Biden laid much of the blame on Russian President Vladimir Putin and the chaos and disruptions caused by his invasion of Ukraine, which single-handedly produces enough food for 400 million people.

“It’s Russia’s war that is worsening food insecurity and only Russia can end it,” Biden told the gathering.

A crisis 'supercharged' by war

Abby Maxman, president and CEO of Oxfam America, recently returned from a visit to Somaliland where she witnessed the effects of global warming and rising prices on the hunger crisis.

In an interview broadcast on Democracy Now, Maxman said the "economic consequences of COVID and the climate crisis have been supercharged by the war in Ukraine. Prices have gone up exorbitantly.”

It was not uncommon, she said, to talk to people who were spending more than 90% of their income on food and were getting by on one or two meals a day.

The Horn of Africa is sweltering through one of the worst droughts in recent history, with nearly 16 million people in Somalia, Ethiopia and Kenya in urgent need of food. Without quick action, Save the Children estimates, more than 350,000 children could die in Somalia during the next few months.

“The effects of climate crisis are causing families and children to leave their homes in search of food, water and survival. Journeys can often be dangerous and lead to children becoming separated — putting them in grave danger of trafficking and physical violence,” the organization says.

The signatories of the open letter say money needs to be delivered quickly to save the lives of the hundreds of thousands of people at immediate risk, and to prevent millions more from slipping into catastrophic levels of hunger.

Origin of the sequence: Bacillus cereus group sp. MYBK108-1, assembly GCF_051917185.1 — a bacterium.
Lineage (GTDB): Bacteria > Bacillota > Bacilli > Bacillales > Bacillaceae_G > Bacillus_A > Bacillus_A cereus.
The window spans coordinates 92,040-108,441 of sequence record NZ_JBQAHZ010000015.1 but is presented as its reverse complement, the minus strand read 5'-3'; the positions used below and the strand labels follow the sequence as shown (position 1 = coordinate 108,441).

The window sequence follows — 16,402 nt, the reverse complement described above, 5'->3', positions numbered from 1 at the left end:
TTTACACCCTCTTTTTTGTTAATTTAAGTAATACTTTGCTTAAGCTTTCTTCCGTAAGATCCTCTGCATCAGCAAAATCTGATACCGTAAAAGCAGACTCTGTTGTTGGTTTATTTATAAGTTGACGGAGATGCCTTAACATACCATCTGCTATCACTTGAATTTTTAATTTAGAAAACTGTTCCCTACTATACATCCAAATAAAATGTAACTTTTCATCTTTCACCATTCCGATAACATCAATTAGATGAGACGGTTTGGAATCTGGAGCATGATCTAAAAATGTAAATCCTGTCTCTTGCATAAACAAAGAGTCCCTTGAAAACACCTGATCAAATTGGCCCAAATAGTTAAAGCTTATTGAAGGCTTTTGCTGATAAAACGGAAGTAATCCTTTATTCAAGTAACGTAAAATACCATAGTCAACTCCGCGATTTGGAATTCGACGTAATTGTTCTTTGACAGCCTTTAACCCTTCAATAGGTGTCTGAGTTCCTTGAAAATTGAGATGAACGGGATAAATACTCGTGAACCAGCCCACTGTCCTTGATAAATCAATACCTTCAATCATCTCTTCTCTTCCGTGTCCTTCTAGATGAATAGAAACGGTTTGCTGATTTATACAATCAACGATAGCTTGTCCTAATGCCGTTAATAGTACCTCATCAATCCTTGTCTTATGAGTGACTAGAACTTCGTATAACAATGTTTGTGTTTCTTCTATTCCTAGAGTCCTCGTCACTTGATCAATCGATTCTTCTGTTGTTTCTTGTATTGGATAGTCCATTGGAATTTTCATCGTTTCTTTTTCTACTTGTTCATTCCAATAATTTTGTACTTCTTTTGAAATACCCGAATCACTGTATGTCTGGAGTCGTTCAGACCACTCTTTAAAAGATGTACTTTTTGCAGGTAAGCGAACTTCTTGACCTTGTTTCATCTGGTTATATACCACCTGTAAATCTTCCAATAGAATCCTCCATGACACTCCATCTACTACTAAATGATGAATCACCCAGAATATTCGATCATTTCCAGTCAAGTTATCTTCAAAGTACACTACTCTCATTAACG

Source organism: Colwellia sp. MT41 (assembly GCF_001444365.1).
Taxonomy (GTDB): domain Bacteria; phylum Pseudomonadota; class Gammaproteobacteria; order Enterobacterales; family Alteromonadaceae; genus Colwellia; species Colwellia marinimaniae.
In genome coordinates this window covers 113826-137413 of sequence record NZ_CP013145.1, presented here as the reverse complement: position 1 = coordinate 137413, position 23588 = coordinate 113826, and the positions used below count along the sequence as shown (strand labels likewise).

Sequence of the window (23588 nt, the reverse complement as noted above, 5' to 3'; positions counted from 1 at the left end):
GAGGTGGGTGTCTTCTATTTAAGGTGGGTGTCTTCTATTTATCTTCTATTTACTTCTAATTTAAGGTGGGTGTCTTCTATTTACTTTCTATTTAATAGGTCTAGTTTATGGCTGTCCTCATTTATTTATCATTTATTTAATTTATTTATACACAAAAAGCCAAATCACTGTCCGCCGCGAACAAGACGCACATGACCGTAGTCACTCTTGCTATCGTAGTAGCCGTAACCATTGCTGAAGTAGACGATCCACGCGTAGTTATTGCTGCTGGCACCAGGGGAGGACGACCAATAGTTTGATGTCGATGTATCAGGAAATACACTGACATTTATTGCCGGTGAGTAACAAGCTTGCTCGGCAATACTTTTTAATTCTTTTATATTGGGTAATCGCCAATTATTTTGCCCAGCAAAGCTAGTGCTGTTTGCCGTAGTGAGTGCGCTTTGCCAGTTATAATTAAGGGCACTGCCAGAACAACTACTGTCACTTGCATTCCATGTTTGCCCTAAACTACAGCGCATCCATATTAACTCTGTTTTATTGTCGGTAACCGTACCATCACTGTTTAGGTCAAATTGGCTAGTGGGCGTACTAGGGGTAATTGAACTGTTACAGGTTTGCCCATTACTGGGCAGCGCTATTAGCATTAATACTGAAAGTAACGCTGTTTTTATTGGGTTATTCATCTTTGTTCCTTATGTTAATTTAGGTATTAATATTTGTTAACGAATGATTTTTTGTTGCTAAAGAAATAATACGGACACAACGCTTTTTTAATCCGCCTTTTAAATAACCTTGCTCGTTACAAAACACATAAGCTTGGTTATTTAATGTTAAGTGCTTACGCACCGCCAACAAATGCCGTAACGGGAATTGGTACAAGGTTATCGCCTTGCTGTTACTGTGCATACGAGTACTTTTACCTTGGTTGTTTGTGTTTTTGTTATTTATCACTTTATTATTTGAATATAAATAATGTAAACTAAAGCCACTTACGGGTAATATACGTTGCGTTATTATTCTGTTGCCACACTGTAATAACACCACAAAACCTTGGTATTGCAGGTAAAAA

Calls for drastic government action

Separately, the heads of five global organizations — FAO and WFP, along with the International Monetary Fund, World Bank Group, and World Trade Organization — issued a second joint call for urgent action to feed the world.

All governments should support efficient production and trade, they recommended, and take immediate steps to improve transparency, accelerate innovation and joint planning, and invest in strengthening the resilience of food systems to risks, including conflict, extreme weather, economic shocks and diseases.

"The war in Ukraine continues to exacerbate the global food security and nutrition crisis, with high and volatile energy, food and fertilizer prices, restrictive trade policies, and supply chain disruptions," said FAO Director General Qu Dongyu, IMF Managing Director Kristalina Georgieva, World Bank President David Malpass, WFP Executive Director David Beasley and WTO Director General Ngozi Okonjo-Iweala.

"Despite the reprieve in global food prices and the resumption of grain exports from the Black Sea, food remains beyond reach for many due to high prices and weather shocks," they said. "The number of people facing acute food insecurity worldwide is expected to continue to rise."

This story has been updated with additional details.